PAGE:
In the course of recovery, the idea of a relapse is an ever-present possibility looming over one’s progress. The stages of change treatment model actually builds relapse into its model. This is because the model acknowledges that for the vast majority of individuals seeking to make a significant change in their behavior, a relapse is almost certainly going to occur at least once at some point in the future. Of course, there are those rare cases where a person quits a substance and never looks back, but this is almost always the exception to the rule. If you are in the midst of recovery, here are a few of the most common relapse danger signs to be aware of.
Relapse is a Process
When a person decides to relapse into an old behavior, to an outsider it may appear to be a singular event; a simple momentary lapse in judgement and self-control. However, this is often not the case as many incidents of relapse are actually a longer process which started long before the actual event took place. There are several stages a person will go through before they decide to use again.
The first stage of a relapse is when a person experiencing an emotional relapse, which is when a person experiences a negative emotional response. This may be in the form of moodiness, erratic behavior, a disruption in sleeping habits, intense bouts of anger or sadness, or any other signal which can indicate an emotional relapse has begun. Typically, this stage occurs quite a while before a person is aware of the possibility that they are about to relapse.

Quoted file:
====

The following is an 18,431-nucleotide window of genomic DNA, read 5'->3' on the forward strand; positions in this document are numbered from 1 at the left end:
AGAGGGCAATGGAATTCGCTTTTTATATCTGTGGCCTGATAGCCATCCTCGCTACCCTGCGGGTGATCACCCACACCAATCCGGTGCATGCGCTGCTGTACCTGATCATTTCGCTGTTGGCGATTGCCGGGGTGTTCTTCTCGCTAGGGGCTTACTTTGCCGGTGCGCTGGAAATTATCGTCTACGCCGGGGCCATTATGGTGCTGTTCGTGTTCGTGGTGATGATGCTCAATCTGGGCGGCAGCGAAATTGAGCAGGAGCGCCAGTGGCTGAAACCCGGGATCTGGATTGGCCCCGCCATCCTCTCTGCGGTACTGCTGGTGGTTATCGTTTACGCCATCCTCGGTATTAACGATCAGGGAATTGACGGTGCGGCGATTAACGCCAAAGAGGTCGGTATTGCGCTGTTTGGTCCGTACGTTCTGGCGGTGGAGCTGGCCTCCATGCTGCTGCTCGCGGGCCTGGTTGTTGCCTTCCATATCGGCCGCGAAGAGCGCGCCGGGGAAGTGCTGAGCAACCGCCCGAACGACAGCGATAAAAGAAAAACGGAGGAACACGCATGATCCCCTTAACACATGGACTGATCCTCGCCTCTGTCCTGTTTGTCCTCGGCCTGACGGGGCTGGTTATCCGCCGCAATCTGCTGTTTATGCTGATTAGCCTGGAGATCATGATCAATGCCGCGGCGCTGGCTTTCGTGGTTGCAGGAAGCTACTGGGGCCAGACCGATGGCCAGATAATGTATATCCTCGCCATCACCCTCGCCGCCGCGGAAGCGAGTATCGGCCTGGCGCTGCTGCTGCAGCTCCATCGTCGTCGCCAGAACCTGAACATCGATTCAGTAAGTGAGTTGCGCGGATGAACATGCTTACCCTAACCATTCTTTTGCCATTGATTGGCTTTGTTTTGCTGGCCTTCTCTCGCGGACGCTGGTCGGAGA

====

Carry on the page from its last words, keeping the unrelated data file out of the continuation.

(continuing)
The second stage is when a person has a mental relapse, whereby they begin to argue and battle with their mind over their decision to remain sober. In this stage, an individual may experience feelings of intense doubt and personal conflict, as an old pattern may reemerge and begin to create a push-and-pull feeling inside of someone. During this period, a person will become conscious of the possibility of relapse and their own personal desire to begin using again. If an individual doesn’t correct their thoughts, it can be very easy to enter the last stage of a relapse.
The third and final stage of relapse is a physical relapse, which is when a person makes the decision to relapse and consumes whatever substance they were abstaining from. A break in sobriety can make it more difficult, though not impossible, to become sober and abstain from the substance. The act of breaking a long period of sobriety can make it very easy to use multiple times within a short period of time, highlighting the need to remain vigilant about the various relapse danger signs.
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Change in Attitude
A major relapse warning sign to be aware of is when a person experiences a change in their attitude regarding their sobriety. This may be due to a recent experience or discussion with someone else which triggered the idea of potentially relapsing. If you find yourself starting to believe that your previous serious addiction was actually not that bad and that you’d probably be fine to start using again, this is a significant warning sign to become aware of. A change in attitude may not be explicitly about your sobriety, but it can eventually lead to a relapse if it makes it more likely that you’d want to use again, such as having a more negative outlook on life.
Stressful Life Circumstances